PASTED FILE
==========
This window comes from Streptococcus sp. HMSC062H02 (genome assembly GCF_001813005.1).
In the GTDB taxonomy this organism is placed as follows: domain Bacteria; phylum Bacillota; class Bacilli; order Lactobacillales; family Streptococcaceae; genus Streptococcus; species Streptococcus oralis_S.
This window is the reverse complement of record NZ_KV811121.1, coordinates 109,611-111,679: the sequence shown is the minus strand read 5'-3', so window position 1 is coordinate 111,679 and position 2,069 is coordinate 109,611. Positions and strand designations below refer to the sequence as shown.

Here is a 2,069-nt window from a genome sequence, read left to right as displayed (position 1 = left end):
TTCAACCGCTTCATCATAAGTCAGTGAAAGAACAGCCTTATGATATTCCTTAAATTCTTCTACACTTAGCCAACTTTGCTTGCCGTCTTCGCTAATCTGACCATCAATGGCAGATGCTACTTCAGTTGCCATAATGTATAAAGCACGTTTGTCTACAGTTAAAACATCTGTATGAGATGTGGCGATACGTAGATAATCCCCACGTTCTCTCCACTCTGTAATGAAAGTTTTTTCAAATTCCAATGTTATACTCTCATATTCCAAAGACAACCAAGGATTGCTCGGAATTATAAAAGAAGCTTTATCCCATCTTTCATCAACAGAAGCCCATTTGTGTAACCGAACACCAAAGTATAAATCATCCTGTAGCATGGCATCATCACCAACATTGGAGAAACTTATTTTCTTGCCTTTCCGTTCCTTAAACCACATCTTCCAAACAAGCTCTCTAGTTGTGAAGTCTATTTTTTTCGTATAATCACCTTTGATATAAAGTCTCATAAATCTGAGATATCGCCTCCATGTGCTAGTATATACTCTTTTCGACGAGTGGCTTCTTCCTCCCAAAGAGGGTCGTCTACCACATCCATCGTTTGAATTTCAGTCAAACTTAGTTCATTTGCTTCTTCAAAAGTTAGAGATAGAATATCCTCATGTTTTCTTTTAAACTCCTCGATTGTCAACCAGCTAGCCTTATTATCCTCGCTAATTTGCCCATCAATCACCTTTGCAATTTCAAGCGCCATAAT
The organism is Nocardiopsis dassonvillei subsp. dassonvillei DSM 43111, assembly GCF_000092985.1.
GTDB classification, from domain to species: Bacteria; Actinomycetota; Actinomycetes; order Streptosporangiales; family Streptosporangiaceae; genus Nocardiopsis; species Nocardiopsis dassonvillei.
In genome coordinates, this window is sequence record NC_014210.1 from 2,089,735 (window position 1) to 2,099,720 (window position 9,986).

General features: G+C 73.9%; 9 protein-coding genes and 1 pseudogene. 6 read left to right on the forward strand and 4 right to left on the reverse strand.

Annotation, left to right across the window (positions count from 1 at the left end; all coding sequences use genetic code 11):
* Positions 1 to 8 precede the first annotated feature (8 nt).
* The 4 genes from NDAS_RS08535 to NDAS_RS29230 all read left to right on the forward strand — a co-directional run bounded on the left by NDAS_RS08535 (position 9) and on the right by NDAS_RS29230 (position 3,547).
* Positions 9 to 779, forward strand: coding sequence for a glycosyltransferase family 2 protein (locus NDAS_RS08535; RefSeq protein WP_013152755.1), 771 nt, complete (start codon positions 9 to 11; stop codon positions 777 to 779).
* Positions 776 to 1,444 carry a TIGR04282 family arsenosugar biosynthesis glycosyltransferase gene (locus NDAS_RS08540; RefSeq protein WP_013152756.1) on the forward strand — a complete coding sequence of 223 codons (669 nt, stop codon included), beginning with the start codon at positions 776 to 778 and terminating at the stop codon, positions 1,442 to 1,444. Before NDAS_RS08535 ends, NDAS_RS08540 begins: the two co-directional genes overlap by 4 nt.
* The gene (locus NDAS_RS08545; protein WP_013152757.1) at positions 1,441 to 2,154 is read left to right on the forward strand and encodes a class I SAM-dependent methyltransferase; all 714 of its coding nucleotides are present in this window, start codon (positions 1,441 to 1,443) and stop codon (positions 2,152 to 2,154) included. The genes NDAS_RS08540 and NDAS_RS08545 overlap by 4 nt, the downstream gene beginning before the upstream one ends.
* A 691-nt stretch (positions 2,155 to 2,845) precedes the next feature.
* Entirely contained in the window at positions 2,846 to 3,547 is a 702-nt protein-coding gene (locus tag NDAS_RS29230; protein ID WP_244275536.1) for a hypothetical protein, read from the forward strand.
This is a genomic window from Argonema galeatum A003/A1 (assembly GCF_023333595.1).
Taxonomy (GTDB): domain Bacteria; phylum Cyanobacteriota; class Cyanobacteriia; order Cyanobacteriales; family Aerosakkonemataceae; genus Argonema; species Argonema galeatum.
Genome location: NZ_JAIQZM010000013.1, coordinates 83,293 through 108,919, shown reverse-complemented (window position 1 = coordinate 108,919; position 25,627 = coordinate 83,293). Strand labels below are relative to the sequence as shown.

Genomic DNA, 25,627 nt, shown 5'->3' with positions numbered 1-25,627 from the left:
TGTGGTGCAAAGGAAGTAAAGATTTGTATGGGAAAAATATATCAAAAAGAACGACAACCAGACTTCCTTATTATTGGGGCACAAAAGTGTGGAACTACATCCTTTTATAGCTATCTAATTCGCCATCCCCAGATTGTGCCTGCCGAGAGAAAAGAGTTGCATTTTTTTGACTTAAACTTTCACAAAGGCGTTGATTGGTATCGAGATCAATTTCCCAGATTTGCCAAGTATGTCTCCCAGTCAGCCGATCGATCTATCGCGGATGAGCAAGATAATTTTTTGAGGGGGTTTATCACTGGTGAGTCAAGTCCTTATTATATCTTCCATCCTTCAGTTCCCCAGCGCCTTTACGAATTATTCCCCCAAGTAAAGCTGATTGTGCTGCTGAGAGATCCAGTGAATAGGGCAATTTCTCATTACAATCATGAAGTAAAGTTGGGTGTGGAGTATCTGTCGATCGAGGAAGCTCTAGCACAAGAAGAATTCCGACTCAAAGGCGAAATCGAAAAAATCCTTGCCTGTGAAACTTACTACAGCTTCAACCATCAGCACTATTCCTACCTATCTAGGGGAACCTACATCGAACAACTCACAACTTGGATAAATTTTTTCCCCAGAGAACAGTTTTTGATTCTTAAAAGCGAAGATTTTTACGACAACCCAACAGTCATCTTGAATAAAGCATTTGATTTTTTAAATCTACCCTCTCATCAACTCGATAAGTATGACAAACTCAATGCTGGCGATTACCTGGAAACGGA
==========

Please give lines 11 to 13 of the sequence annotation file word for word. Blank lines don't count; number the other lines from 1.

* Positions 1 to 8 precede the first annotated feature (8 nt).
* The 4 genes from NDAS_RS08535 to NDAS_RS29230 all read left to right on the forward strand — a co-directional run bounded on the left by NDAS_RS08535 (position 9) and on the right by NDAS_RS29230 (position 3,547).
* Positions 9 to 779, forward strand: coding sequence for a glycosyltransferase family 2 protein (locus NDAS_RS08535; RefSeq protein WP_013152755.1), 771 nt, complete (start codon positions 9 to 11; stop codon positions 777 to 779).